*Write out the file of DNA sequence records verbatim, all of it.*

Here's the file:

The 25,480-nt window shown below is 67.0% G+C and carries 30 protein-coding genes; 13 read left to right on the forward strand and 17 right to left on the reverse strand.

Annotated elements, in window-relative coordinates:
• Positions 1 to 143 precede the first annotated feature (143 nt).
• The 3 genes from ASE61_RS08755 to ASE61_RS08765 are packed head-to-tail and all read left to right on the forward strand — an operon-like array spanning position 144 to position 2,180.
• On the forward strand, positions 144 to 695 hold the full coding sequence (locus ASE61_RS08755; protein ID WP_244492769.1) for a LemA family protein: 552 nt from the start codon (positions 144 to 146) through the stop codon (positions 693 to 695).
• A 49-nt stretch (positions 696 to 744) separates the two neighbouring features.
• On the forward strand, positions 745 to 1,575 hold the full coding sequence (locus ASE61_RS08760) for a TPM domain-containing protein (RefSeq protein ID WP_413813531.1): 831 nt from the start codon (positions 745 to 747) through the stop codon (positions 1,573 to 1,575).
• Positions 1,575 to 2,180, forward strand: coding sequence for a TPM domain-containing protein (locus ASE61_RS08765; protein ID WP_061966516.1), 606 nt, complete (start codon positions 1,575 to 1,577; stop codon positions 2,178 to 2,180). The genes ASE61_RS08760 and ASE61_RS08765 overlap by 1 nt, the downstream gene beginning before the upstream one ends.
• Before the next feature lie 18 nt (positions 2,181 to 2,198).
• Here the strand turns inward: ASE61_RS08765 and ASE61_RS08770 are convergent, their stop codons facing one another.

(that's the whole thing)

The 25,480-nt window shown below is 67.0% G+C and carries 30 protein-coding genes; 13 read left to right on the forward strand and 17 right to left on the reverse strand.

Annotated elements, in window-relative coordinates:
• Positions 1 to 143 precede the first annotated feature (143 nt).
• The 3 genes from ASE61_RS08755 to ASE61_RS08765 are packed head-to-tail and all read left to right on the forward strand — an operon-like array spanning position 144 to position 2,180.
• On the forward strand, positions 144 to 695 hold the full coding sequence (locus ASE61_RS08755; protein ID WP_244492769.1) for a LemA family protein: 552 nt from the start codon (positions 144 to 146) through the stop codon (positions 693 to 695).
• A 49-nt stretch (positions 696 to 744) separates the two neighbouring features.
• On the forward strand, positions 745 to 1,575 hold the full coding sequence (locus ASE61_RS08760) for a TPM domain-containing protein (RefSeq protein ID WP_413813531.1): 831 nt from the start codon (positions 745 to 747) through the stop codon (positions 1,573 to 1,575).
• Positions 1,575 to 2,180, forward strand: coding sequence for a TPM domain-containing protein (locus ASE61_RS08765; protein ID WP_061966516.1), 606 nt, complete (start codon positions 1,575 to 1,577; stop codon positions 2,178 to 2,180). The genes ASE61_RS08760 and ASE61_RS08765 overlap by 1 nt, the downstream gene beginning before the upstream one ends.
• Before the next feature lie 18 nt (positions 2,181 to 2,198).
• Here the strand turns inward: ASE61_RS08765 and ASE61_RS08770 are convergent, their stop codons facing one another.